Headline: Angry Employee Deletes All of Company’s Data, from foxnews.com
There’s actually quite a few interesting security and systems lessons in this one article. Quoting here:
When Marie Lupe Cooley, 41, of Jacksonville, Fla., saw a help-wanted ad in the newspaper for a position that looked suspiciously like her current job — and with her boss’s phone number listed — she assumed she was about to be fired. So, police say, she went to the architectural office where she works late Sunday night and erased 7 years’ worth of drawings and blueprints, estimated to be worth $2.5 million.
It didn’t take Steven Hutchins, owner of the architectural firm that bears his name, much time to figure out who’d done it — Cooley was the only other person who had full access to the files.
Hutchins told one TV station he’d managed to recover all the files using an expensive data-recovery service.
As for the job, Cooley originally wasn’t in danger of losing it. The ad was for Hutchins’ wife’s company.
The first lesson here is that you should never have only one copy of $2.5 million dollars worth of anything. The second lesson is that at some point, project drawings (or whatever your data happens to be) should be archived into a read-only state, which would have limited her ability to only messing with the firm’s current projects. The third lesson is that certain types of behavior can’t be easily restricted with simple negative consequences. Surely Ms. Cooley, if she had been thinking rationally, would have known that she was going to be caught out for this, which implies either she was so angry at the thought of being fired she was acting irrationally, or her idea of the consequence (“Well, all he could do is fire me anyway”) didn’t match the reality (she’s most likely going to be convicted of a crime for this, which will make it pretty much impossible for her to get any sort of real paycheck for the remainder of her working life).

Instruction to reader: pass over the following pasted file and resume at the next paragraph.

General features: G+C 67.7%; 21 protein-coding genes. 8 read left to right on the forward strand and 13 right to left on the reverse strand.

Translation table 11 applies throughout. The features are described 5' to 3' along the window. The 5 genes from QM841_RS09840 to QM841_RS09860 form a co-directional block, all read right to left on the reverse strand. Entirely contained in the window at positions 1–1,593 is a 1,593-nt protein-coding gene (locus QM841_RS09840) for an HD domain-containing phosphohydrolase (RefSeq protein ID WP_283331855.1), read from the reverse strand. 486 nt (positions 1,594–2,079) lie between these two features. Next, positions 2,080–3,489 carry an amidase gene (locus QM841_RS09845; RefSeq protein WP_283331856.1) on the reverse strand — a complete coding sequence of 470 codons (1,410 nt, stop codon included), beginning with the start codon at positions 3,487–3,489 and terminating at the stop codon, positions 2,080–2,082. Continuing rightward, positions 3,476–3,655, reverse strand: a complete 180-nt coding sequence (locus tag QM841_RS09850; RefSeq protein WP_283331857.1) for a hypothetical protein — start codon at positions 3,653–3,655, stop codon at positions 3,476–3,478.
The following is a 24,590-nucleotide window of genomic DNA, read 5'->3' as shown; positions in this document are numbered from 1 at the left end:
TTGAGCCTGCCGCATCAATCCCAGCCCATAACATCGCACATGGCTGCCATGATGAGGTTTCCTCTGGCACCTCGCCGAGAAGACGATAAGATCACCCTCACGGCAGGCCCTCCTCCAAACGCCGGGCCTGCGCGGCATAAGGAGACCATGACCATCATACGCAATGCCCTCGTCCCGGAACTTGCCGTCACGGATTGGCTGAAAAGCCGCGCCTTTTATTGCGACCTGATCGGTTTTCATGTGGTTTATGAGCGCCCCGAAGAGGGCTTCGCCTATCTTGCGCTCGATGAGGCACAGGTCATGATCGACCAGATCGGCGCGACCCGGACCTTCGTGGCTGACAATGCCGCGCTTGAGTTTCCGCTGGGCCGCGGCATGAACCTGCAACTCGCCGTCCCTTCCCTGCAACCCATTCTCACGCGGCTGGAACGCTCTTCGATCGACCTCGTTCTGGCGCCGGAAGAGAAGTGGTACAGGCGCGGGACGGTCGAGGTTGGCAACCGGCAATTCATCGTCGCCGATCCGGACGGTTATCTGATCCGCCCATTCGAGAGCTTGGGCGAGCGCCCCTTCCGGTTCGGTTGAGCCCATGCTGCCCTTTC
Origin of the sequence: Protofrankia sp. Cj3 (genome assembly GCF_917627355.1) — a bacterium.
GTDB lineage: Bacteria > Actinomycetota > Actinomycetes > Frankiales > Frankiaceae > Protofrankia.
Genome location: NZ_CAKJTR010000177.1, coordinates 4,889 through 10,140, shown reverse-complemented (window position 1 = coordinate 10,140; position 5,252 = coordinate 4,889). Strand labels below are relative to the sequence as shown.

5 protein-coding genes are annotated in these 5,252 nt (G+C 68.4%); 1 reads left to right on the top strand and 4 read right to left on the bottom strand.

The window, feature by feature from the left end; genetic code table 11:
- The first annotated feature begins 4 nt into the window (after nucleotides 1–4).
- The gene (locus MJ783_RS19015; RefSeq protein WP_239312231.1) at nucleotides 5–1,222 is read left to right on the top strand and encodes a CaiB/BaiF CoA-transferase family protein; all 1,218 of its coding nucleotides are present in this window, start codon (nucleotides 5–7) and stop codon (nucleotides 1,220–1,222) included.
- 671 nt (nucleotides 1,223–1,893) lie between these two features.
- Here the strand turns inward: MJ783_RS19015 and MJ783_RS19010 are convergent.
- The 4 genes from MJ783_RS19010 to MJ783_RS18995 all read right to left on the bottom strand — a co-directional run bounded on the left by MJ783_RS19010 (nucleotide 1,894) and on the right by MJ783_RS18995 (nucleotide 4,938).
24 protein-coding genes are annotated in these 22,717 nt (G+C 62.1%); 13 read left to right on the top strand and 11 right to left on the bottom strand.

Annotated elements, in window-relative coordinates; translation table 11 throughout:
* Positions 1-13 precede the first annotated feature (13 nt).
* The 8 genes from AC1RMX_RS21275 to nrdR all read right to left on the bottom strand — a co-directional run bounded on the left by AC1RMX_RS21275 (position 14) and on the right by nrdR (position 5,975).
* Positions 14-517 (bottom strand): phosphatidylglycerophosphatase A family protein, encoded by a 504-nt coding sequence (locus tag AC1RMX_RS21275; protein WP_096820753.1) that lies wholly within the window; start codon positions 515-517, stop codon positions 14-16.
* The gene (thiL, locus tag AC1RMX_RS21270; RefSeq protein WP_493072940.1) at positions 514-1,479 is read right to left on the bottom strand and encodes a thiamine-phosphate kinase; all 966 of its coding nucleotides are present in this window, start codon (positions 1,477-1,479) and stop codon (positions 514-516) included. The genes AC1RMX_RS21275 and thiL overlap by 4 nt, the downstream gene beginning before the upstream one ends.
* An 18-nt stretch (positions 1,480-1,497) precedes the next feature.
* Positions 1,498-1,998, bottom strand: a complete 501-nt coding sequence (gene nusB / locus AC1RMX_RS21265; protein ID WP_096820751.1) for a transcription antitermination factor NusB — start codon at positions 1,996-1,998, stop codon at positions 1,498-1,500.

But the real lesson is that it is actually hidden behind all that. It is very difficult to protect yourself from an insider attack, particularly at a small company. If you have a limited number of people you can trust, you’re going to wind up trusting some of them implicitly. Even if Hutchins’s architectural firm had taken steps to help prevent this sort of thing from happening, it’s likely that Ms. Cooley would have been able to seriously bollix up the works anyway if she was determined enough. Read-only media can help cut down the risk, but if someone had physical access there’s nothing to prevent them from taking a fire axe to the disk (or tapes or DVDs or whatever media they might have used for archival purposes). A trusted insider with the right information could even arrange to get rid of offsite backups with a simple phone call (“Our server crashed and we need our offsite backup copies for a restore…”).